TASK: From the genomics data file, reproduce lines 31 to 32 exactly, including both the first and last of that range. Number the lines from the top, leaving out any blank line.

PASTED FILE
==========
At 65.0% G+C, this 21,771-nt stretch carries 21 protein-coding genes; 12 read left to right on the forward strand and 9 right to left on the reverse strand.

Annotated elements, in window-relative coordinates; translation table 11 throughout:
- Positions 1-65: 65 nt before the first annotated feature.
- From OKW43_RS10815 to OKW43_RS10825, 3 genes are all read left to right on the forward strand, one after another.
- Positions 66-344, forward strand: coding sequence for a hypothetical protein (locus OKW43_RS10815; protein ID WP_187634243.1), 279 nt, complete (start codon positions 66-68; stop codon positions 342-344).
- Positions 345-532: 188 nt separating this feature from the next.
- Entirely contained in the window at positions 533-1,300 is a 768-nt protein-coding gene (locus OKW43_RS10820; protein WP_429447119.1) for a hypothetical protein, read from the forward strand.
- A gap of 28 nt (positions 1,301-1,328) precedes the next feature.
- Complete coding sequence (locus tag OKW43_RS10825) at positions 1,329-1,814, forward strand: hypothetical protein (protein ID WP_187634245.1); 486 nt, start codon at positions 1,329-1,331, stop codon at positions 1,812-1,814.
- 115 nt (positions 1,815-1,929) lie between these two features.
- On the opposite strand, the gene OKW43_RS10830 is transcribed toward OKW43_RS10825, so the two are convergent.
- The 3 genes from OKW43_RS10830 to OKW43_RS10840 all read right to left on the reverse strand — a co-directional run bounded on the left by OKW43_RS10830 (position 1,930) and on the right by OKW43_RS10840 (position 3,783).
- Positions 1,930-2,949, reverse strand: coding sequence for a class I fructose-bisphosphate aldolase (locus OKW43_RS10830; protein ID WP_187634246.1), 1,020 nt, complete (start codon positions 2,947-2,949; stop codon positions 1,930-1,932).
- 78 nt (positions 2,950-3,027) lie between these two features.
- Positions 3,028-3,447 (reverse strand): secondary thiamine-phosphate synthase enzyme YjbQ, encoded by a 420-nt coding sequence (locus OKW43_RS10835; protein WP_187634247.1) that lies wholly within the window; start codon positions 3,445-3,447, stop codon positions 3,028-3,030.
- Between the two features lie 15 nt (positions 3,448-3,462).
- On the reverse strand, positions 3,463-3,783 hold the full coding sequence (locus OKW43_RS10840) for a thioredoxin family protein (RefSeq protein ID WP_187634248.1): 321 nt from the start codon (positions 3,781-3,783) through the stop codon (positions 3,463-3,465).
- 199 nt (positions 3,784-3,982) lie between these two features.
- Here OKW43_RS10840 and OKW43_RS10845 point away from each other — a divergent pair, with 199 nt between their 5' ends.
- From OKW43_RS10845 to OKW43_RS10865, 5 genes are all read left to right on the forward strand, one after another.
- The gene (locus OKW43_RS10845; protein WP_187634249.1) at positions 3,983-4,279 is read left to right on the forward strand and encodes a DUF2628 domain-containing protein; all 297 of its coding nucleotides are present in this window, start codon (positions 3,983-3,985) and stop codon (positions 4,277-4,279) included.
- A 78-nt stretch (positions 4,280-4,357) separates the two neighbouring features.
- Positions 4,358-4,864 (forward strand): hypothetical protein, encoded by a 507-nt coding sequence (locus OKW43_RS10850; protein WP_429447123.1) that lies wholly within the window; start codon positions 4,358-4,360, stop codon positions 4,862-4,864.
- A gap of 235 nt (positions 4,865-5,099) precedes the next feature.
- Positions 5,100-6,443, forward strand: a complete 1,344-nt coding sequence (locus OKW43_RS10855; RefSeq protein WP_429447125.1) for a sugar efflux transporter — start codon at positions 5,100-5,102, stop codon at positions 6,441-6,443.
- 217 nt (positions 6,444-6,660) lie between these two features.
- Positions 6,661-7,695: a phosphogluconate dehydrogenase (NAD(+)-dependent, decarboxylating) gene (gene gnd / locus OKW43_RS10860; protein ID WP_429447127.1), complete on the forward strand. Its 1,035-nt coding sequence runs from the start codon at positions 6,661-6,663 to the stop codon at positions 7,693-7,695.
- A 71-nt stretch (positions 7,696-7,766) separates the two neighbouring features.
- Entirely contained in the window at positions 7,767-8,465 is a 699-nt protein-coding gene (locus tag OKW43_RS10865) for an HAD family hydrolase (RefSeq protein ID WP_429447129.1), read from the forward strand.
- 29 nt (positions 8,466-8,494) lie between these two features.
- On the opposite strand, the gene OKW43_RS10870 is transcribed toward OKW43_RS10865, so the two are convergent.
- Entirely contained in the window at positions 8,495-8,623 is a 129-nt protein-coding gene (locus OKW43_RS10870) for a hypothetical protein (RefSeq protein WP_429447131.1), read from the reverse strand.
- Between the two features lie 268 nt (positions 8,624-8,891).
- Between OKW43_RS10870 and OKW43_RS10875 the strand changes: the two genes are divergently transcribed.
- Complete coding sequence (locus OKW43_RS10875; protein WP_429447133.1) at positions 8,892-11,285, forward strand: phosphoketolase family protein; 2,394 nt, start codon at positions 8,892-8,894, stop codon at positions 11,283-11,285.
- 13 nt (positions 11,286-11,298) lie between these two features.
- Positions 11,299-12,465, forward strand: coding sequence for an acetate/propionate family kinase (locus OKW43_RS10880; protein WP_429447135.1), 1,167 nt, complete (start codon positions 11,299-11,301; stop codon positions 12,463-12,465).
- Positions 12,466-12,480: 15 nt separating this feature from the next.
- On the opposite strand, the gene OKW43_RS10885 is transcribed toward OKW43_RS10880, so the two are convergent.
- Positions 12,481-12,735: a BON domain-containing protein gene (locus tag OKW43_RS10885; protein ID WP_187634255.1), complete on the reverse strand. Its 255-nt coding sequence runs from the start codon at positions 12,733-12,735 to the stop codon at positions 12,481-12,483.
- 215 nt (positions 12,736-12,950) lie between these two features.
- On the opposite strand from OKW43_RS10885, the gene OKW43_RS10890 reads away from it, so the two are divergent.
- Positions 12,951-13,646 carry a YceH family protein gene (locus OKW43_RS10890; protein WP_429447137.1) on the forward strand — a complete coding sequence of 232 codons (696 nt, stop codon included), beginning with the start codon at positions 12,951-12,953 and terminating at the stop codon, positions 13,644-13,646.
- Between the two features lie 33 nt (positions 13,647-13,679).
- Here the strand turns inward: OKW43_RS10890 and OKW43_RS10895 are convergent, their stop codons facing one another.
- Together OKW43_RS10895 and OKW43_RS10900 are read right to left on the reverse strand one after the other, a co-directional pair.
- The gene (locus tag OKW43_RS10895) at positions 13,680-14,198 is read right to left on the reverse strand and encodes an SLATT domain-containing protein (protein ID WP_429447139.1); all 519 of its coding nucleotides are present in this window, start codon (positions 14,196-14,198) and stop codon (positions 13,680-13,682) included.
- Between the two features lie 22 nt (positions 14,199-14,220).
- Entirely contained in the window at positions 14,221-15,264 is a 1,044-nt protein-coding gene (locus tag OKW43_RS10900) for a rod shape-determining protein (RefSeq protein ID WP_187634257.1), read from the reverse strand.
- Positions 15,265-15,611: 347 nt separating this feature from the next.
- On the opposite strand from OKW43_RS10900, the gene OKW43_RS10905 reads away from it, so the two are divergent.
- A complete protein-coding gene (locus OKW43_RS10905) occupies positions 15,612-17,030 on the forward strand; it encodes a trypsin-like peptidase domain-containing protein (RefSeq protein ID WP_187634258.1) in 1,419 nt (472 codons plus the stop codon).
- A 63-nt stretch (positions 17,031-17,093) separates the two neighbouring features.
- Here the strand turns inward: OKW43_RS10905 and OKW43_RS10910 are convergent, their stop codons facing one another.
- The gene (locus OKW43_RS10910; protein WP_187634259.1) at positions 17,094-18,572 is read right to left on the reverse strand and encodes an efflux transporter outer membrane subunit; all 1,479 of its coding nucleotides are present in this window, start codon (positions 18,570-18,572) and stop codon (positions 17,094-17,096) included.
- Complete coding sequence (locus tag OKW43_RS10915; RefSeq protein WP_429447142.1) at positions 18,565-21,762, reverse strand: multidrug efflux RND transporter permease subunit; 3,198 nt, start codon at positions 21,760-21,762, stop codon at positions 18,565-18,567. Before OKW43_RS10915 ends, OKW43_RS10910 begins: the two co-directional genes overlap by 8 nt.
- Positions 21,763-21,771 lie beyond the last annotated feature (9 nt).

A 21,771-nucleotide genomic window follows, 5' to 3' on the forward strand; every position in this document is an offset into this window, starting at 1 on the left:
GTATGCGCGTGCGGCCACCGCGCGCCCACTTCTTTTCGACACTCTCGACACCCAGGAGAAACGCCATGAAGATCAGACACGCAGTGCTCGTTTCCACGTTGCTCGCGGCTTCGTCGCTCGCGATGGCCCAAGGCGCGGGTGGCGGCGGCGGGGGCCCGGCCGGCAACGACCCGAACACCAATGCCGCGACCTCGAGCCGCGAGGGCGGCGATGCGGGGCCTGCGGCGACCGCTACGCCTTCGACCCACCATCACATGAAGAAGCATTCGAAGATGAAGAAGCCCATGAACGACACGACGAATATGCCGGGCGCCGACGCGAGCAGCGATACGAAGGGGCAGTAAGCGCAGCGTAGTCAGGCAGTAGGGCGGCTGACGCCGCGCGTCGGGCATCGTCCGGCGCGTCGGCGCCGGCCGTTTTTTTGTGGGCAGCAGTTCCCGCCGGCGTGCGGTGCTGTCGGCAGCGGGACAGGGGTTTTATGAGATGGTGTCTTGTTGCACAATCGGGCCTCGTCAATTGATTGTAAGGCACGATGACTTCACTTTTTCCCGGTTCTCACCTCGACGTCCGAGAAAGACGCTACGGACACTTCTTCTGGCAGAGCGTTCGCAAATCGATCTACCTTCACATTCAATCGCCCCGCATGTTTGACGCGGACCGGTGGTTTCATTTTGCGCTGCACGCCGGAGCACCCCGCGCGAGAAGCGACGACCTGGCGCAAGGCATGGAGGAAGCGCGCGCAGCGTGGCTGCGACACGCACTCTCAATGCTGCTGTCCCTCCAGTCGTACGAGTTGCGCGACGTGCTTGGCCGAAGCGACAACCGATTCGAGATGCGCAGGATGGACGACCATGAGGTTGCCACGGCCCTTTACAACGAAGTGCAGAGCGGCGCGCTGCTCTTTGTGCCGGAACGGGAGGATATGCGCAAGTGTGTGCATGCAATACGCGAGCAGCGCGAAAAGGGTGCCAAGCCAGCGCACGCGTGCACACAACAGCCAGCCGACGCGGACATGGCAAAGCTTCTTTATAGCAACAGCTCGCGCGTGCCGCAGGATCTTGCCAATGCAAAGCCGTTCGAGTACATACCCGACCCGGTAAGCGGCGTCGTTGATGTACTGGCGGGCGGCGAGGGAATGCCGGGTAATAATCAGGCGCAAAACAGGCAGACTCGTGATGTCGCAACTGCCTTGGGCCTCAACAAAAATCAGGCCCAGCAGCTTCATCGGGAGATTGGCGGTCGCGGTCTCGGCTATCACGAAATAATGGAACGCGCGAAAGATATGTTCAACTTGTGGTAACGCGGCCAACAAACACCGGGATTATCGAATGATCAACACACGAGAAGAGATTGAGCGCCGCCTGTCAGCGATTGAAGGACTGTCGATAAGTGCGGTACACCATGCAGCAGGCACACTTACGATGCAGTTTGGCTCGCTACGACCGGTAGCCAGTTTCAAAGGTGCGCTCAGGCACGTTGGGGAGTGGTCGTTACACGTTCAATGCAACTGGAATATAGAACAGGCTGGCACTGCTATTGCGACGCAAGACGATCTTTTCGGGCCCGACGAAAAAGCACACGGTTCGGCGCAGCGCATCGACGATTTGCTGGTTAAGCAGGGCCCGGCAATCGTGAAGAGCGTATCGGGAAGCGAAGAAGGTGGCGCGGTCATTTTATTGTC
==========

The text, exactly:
- On the opposite strand, the gene OKW43_RS10870 is transcribed toward OKW43_RS10865, so the two are convergent.
- Entirely contained in the window at positions 8,495-8,623 is a 129-nt protein-coding gene (locus OKW43_RS10870) for a hypothetical protein (RefSeq protein WP_429447131.1), read from the reverse strand.